Iraq has had the same borders and home rule for over 80 years now. When our civil war started we had self government for 78 years. I think there is as much of an Iraqi national identity now as there was here when our war started. The Sunnis aren't fighting to secede they're fighting to be kept from being cut out of the pie. The Kurds and Shia want strong provincial governments that keep the lion's share of oil revenues for their own benefit. Southern Iraqis, mostly Shia have no love for Saudi Arabia to the south where their kind are considered heretics. They and the Kurds have an affection for their allies and benefactors in Iran but don't share a language or racial background with Iranians. The Sunni Arabs have no real love for the whahabbi nutcases from SA and even the Baathists have long been estranged from the Baathists in Syria. I think most Iraqis feel if they can get all the foreigners to leave, especially Americans they can sort out their problems themselves and their oil wealth will make them prosperous. The main obstacle is their coddled politicians who are protected in the green zone and are jockeying to guarantee their particular tribes as much wealth and power as they can.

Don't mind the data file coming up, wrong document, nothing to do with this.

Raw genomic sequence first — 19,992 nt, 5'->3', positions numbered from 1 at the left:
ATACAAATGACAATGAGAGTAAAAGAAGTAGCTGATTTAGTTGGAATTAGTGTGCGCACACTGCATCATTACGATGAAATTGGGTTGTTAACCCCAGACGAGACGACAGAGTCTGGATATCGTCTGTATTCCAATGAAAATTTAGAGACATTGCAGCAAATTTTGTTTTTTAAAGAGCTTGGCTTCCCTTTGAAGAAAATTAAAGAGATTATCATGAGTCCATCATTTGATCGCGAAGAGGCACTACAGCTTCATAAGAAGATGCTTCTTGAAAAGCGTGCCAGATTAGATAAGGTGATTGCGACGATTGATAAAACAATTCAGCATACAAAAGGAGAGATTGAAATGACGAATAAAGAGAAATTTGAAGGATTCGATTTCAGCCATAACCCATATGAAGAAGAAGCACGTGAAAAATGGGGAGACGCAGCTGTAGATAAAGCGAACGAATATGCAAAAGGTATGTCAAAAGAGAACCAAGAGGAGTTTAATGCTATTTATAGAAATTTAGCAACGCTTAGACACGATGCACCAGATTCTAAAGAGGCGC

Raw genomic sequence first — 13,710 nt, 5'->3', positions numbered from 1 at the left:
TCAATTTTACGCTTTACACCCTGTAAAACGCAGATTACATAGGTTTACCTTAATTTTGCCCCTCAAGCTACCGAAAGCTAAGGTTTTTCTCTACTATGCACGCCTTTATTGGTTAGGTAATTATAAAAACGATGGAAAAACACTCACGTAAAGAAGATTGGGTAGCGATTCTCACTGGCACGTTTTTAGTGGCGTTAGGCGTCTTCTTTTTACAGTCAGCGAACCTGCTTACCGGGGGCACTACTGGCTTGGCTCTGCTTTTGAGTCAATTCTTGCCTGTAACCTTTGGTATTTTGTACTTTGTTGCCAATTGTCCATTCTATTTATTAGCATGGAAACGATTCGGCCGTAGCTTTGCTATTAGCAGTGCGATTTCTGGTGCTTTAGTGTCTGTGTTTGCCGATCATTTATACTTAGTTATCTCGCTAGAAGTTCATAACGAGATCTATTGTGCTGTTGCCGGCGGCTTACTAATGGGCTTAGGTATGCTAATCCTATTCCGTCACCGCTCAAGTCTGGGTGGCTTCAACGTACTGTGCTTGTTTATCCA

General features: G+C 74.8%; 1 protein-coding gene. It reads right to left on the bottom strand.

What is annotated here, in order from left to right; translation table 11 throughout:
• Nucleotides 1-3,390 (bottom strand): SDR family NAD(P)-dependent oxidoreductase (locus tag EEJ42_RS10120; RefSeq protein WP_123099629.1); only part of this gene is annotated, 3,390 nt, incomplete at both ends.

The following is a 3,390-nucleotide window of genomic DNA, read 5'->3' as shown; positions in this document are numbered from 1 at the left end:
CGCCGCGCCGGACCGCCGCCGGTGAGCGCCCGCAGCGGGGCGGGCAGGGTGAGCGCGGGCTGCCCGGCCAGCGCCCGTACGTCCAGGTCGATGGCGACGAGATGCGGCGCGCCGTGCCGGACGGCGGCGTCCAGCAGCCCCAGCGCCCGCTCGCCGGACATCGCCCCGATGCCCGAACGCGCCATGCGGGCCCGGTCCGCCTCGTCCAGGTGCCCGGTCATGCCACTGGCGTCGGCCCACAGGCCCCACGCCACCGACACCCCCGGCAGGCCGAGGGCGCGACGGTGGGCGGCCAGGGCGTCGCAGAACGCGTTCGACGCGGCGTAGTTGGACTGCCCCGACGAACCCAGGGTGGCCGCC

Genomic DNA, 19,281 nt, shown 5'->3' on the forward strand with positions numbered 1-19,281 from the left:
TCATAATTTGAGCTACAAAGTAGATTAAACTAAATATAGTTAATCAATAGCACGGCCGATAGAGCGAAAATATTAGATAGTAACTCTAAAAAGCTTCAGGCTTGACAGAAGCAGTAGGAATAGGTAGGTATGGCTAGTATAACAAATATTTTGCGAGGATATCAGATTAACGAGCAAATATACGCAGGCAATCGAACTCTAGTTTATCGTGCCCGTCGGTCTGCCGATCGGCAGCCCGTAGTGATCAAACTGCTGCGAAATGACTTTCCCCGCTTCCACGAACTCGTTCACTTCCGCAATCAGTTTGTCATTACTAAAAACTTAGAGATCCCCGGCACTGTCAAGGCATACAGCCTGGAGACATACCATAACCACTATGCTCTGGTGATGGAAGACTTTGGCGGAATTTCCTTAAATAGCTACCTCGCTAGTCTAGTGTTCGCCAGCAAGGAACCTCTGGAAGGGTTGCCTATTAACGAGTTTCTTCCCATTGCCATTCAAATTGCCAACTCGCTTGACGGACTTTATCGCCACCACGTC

truepeers said...

Home rule for over 80 years? Saddam's tyranny doesn't exactly compare with the democracy of the early American republic, howevermuch the moonshiners hated the federals there.

BUt I hope you're right Mark, I hope there is in Iraq the sense of national identity you wish to see there. If such an identity triumphs over these times, along with the principle of democratic elections, then overthrowing Saddam will have clearly been the right thing to do, howevermuch the new Iraq is or is not a US ally. Terrye's point about the uS/US would then be a good analogy.

BTW, the ENglish civil war was not simply English, in the sense that it involved people all over the Atlantic world. But at heart it was a war for England. That was always clearly the main stake; the present situation in Iraq strike me as much less clearly focussed, for many reasons. And blaming it all on coddled politicians in the green zone and the AMerican presence strikes me as naive scapegoating.